New Book (& adventure pictures)

Well hello there!

I just finished my first book in a long time. It’s pretty small, and called ‘dirt’.

I learned how to bind books in my PSU undergraduate times, and did a few here and there but lost track of that in favor of sculpture and larger paintings. That was a long time ago. Until now!

I worked on the painted pages for a little bit too long, ink and paint and dirt and tea and glitter. It was lovely and I loved it. I think it turned out great!

I fixed up a poem I’d written back in my farm days (that’s where the books title comes from) and typewrote it on the pages before painting on them some more. Ahhh sweet pagination.

I’m very out of practice so it’s not the best book I’ve ever made, but it’s surprisingly good, considering. I’m so happy that I haven’t lost the bookbinding!

Here are a few pictures of the book, it’s got a lot of pages so I’m just including a couple. Yay!

And heres a picture of a beach I just went to on the long island sound near Commack. And a picture of a relief off Audubon’s memorial in Trinity Cemetery, up here in Harlem… I just went there today, it was so awesome! If you go don’t forget to go to both sections, and to cross the street and go to the Hispanic Society museum to see the gorgeous Sorolla room (among many other masterpieces)!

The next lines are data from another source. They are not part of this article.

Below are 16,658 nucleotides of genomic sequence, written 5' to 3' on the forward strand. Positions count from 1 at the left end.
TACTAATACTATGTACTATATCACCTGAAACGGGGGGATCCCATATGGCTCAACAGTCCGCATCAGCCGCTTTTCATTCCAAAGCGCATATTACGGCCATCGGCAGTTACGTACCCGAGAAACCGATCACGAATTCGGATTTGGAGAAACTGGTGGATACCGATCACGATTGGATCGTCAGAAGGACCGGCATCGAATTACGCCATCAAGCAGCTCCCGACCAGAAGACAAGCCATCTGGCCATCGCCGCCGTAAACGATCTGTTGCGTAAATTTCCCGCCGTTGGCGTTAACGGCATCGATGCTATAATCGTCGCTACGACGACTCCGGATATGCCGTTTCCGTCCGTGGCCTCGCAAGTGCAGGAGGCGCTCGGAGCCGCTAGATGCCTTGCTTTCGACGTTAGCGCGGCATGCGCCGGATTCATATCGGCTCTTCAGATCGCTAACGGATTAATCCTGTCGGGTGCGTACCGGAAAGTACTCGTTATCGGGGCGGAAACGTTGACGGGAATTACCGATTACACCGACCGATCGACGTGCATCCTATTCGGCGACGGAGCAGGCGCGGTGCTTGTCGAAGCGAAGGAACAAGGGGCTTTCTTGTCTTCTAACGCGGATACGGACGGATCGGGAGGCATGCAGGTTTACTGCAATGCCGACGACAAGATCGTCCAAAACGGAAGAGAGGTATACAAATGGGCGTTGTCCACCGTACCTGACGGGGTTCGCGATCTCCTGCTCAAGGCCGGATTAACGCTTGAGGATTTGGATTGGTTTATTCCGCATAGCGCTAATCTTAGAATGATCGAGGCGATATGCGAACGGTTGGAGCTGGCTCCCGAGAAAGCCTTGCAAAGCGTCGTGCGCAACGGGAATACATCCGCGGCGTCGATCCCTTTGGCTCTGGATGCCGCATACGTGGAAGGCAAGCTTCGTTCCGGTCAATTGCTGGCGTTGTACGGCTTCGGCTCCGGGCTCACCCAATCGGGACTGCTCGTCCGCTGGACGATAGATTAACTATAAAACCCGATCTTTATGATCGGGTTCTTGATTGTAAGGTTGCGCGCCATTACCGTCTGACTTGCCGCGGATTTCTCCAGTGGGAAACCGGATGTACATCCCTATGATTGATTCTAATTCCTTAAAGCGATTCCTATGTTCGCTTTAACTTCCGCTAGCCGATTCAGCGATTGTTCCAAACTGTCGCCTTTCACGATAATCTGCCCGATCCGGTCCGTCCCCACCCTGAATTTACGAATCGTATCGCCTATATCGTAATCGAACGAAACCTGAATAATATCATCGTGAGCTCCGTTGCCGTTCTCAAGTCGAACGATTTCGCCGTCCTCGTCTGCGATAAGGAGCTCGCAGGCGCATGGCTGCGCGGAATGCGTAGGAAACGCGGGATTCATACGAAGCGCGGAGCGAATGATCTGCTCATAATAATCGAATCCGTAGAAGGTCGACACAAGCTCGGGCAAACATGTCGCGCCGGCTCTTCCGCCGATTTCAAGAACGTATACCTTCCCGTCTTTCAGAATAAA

Well yeah, anyhow, I’m going to make another book soon! Not sure what about yet… But I’m working on a zine about grad school, so I’ll finish that up first. I’ll post more about that soon.

Happy summer times to you, sweet person out in the internet!







Kokedama sorta update…

Hello friendly people!
Also hello grouchies!

Look I’m making sort of kokedama type stuff and trying to work out how to make sculpture out of it! I had some soil trouble and had to go all over town to find what I wanted, (oh new york and your gorgeous fickle floral district) but it seems to be working. I’ll update again soon when things change/grow!

I’m writing this from my phone… so maybe it looks weird (this is my 1st phone posted blog ever)! That’s where the pictures of this project are, the phone. So I made some regular hanging (and one sitting) kokedama and a couple of “pots” to sprout food plants in. And worked on making other shapes, mostly just the phallic one below (I took it apart after I took a picture, wasn’t solid enough). And thought about armature – which I worked on some too. Hence the pvc and copper pipe (thanks to my old studio mate who left some good supplies).

Here are the little guys so far. I really hope I can keep them healthy. It feels weird to wrap the roots in moss, I feel like I’m squishing the poor things, but that’s how it works in all of the instructions I’ve seen. Fingers crossed.

You will notice that these plants are not edibles. I’m coming to terms with my lack of light, and working on solutions, but for now I chose some indoor growers and think this might work better for this kind of project. I am in love with ferns, so started there (and with something claiming to be an angel plant – since I need some spiritual guidance anyhow). But I will update soon with more progress…